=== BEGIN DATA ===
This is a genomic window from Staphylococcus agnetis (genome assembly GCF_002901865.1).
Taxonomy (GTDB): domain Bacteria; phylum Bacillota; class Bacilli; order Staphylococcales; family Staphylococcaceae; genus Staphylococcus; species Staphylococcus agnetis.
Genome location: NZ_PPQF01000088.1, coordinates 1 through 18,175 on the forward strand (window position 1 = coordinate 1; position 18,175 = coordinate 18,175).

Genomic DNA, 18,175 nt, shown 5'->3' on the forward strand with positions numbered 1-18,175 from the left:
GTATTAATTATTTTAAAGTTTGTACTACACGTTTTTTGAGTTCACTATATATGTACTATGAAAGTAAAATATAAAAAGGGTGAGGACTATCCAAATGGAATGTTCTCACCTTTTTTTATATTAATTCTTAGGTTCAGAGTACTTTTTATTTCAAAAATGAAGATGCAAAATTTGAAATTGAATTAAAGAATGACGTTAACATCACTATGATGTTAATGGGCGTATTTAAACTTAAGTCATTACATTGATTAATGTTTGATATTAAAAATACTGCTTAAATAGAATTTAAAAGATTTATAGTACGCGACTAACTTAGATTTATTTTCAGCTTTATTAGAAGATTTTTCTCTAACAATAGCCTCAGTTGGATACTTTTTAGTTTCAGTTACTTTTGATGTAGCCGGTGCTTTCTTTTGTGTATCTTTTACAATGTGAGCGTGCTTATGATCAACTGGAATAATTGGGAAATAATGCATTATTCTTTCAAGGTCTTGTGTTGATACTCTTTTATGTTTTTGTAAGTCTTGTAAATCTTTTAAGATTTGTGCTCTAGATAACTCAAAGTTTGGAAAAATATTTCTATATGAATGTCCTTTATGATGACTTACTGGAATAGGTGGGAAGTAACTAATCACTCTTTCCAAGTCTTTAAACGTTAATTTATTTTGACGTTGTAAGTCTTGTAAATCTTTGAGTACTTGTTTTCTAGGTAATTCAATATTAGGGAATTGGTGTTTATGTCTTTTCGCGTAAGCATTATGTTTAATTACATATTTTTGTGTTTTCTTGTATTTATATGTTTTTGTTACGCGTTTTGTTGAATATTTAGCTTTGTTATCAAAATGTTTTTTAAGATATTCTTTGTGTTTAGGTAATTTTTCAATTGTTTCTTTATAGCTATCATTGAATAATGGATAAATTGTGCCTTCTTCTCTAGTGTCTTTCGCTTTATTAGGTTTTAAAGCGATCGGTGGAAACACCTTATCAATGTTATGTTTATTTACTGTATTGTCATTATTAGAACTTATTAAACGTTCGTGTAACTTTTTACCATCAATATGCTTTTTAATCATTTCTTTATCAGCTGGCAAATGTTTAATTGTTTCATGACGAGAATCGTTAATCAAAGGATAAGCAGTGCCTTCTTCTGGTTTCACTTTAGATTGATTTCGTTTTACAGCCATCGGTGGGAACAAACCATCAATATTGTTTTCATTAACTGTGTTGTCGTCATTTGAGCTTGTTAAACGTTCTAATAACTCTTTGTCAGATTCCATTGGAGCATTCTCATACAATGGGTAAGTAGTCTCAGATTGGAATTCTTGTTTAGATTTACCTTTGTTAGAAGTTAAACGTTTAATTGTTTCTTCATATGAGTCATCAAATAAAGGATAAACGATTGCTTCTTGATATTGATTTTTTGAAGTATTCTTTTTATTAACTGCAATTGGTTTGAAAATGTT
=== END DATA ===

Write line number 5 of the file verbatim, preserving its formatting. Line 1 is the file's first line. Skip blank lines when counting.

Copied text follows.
GTATTAATTATTTTAAAGTTTGTACTACACGTTTTTTGAGTTCACTATATATGTACTATGAAAGTAAAATATAAAAAGGGTGAGGACTATCCAAATGGAATGTTCTCACCTTTTTTTATATTAATTCTTAGGTTCAGAGTACTTTTTATTTCAAAAATGAAGATGCAAAATTTGAAATTGAATTAAAGAATGACGTTAACATCACTATGATGTTAATGGGCGTATTTAAACTTAAGTCATTACATTGATTAATGTTTGATATTAAAAATACTGCTTAAATAGAATTTAAAAGATTTATAGTACGCGACTAACTTAGATTTATTTTCAGCTTTATTAGAAGATTTTTCTCTAACAATAGCCTCAGTTGGATACTTTTTAGTTTCAGTTACTTTTGATGTAGCCGGTGCTTTCTTTTGTGTATCTTTTACAATGTGAGCGTGCTTATGATCAACTGGAATAATTGGGAAATAATGCATTATTCTTTCAAGGTCTTGTGTTGATACTCTTTTATGTTTTTGTAAGTCTTGTAAATCTTTTAAGATTTGTGCTCTAGATAACTCAAAGTTTGGAAAAATATTTCTATATGAATGTCCTTTATGATGACTTACTGGAATAGGTGGGAAGTAACTAATCACTCTTTCCAAGTCTTTAAACGTTAATTTATTTTGACGTTGTAAGTCTTGTAAATCTTTGAGTACTTGTTTTCTAGGTAATTCAATATTAGGGAATTGGTGTTTATGTCTTTTCGCGTAAGCATTATGTTTAATTACATATTTTTGTGTTTTCTTGTATTTATATGTTTTTGTTACGCGTTTTGTTGAATATTTAGCTTTGTTATCAAAATGTTTTTTAAGATATTCTTTGTGTTTAGGTAATTTTTCAATTGTTTCTTTATAGCTATCATTGAATAATGGATAAATTGTGCCTTCTTCTCTAGTGTCTTTCGCTTTATTAGGTTTTAAAGCGATCGGTGGAAACACCTTATCAATGTTATGTTTATTTACTGTATTGTCATTATTAGAACTTATTAAACGTTCGTGTAACTTTTTACCATCAATATGCTTTTTAATCATTTCTTTATCAGCTGGCAAATGTTTAATTGTTTCATGACGAGAATCGTTAATCAAAGGATAAGCAGTGCCTTCTTCTGGTTTCACTTTAGATTGATTTCGTTTTACAGCCATCGGTGGGAACAAACCATCAATATTGTTTTCATTAACTGTGTTGTCGTCATTTGAGCTTGTTAAACGTTCTAATAACTCTTTGTCAGATTCCATTGGAGCATTCTCATACAATGGGTAAGTAGTCTCAGATTGGAATTCTTGTTTAGATTTACCTTTGTTAGAAGTTAAACGTTTAATTGTTTCTTCATATGAGTCATCAAATAAAGGATAAACGATTGCTTCTTGATATTGATTTTTTGAAGTATTCTTTTTATTAACTGCAATTGGTTTGAAAATGTT